In Book II of An Essay Concerning Human Understanding, John Locke established one of the first methodical treatments of the issue of personal identity as it relates to the realm of philosophy. Reflecting back on Locke's theory, it is clear that his work, while not impenetrable to its critics, did have a large amount of historical significance. It was significant because he was the first major theorist in the history of modern philosophy to pose and examine the philosophical problem of personal identity. After posing his theory, many well-known philosophers that came after him established their own criticisms of Locke's account, many of which found great flaws in his theory. Unfortunately for Locke's legacy though, many of these theorists did not consider the context in which Locke's theory was devised, and therefore it unnecessarily discounted the historical significance of his work.
[...] Because the earthly idea that man is separate from the soul or immaterial substance is not adequate for Locke as it fails to provide a basis for personal or moral accountability, he saw it as necessary to make a supplementary distinction between the notion of man, and that of person. For Locke, a person's identity is rooted in their self-consciousness, thus effectively separating the idea of person and identity. When a person dies, their substance remains, but their consciousness does not. [...]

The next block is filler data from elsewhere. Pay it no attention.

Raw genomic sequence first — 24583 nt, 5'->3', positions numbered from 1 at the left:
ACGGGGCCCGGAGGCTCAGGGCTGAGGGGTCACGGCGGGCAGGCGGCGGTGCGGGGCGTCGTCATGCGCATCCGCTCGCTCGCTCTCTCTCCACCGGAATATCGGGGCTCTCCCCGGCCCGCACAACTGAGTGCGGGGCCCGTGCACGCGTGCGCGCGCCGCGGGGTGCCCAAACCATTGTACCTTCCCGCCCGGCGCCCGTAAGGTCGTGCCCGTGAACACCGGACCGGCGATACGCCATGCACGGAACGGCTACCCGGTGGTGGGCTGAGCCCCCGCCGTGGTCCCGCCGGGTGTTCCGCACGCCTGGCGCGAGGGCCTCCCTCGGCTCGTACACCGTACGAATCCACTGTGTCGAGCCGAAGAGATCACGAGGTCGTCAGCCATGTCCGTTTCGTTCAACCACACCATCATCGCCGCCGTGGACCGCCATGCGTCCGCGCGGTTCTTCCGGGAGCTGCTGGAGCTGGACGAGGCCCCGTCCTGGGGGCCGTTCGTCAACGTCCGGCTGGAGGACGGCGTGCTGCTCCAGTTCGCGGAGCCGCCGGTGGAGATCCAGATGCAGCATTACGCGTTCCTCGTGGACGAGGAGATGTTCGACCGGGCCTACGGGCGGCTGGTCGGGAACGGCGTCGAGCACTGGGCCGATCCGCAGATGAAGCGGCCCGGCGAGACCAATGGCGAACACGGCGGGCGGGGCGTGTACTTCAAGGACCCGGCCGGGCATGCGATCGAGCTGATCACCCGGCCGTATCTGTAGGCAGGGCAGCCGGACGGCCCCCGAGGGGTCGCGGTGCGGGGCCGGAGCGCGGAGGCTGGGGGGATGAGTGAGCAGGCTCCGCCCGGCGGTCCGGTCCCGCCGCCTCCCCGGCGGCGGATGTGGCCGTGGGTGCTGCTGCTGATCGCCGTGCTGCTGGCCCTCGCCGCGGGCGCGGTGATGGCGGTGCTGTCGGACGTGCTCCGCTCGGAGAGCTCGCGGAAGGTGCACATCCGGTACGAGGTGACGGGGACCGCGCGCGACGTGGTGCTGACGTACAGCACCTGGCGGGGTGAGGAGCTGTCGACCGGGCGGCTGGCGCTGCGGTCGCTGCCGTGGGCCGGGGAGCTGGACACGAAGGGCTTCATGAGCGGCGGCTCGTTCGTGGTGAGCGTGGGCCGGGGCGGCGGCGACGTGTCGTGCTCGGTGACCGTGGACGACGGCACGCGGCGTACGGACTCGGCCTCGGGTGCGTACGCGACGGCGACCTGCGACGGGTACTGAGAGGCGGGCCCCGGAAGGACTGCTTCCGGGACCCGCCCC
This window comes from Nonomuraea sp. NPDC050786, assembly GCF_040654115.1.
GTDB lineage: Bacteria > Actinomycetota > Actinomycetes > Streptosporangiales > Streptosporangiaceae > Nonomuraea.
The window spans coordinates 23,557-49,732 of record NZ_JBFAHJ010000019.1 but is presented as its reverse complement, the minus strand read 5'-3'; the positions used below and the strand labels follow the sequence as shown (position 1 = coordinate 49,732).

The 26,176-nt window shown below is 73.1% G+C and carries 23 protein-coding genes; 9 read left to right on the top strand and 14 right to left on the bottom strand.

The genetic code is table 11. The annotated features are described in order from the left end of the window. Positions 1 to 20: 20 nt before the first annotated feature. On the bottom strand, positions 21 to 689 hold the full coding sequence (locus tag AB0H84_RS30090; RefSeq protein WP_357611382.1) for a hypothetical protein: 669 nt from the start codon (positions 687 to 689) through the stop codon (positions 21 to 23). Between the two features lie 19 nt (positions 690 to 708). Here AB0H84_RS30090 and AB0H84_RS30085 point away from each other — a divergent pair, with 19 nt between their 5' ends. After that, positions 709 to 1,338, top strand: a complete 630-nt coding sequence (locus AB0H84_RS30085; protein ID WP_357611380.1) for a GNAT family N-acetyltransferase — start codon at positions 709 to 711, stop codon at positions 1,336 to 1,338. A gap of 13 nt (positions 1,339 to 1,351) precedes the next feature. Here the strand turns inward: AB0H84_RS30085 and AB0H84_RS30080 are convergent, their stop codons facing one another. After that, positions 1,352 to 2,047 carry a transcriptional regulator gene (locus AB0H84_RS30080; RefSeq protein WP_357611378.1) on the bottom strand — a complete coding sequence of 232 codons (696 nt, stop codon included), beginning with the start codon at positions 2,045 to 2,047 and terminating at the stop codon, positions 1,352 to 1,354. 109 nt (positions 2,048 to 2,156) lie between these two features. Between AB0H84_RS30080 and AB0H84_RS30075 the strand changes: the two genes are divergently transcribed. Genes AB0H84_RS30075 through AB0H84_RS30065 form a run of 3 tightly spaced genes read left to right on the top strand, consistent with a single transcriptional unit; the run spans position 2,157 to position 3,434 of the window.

[...] He then considers the ethical implications by saying that personal identity is the main source of right and justice. Moral responsibility is rooted in the idea of personal identity, and this refers to consciousness and memory. (Wedeking, 1987). Locke is aware that this supposition raises clear objections, and in anticipation of these objections he addresses them. One might say that if a man loses memory or consciousness of whole or part of their life, is that man a different person? [...]
[...] Just like Locke, he understood that the question of identity came as a consequence of the difficulty concerning the idea of the thinking substance, and that memory must have a crucial role in a feasible evaluation of the problem. Hume differs in a way though, as what Locke calls problematic, he calls nonsense. Locke's investigation arose out of the need to establish the limits of moral responsibility, whereas Hume did so in an effort to uncover the origin of a belief. [...]
[...] By taking away one aspect of the concrete man, and referring to that as the person, he is able to account for moral responsibility and personal identity, but in achieving this seemingly easy victory, it could be said that he might have ignored the more serious dilemma of the responsibility and identity of the man. (Wedeking, 1987). Locke has attempted to root personal identity in consciousness, and this quickly was the source of much opposition by his critics, mostly because in the eyes of his critics, he failed to give an acceptable basis for his doctrine. [...]
[...] The historical and philosophical significance of Locke's theory ought not to be evaluated in terms of what it achieved, because as has been pointed out in this essay, it does have its weaknesses. Rather, it ought to be evaluated in terms of the problems it addressed. Most of the problems that can be identified in Locke's theory are a result of the vague relationship to the theories of Descartes. This is a relation that that is a characterization of not only the chapter on personal identity, but on the whole Essay itself. [...]
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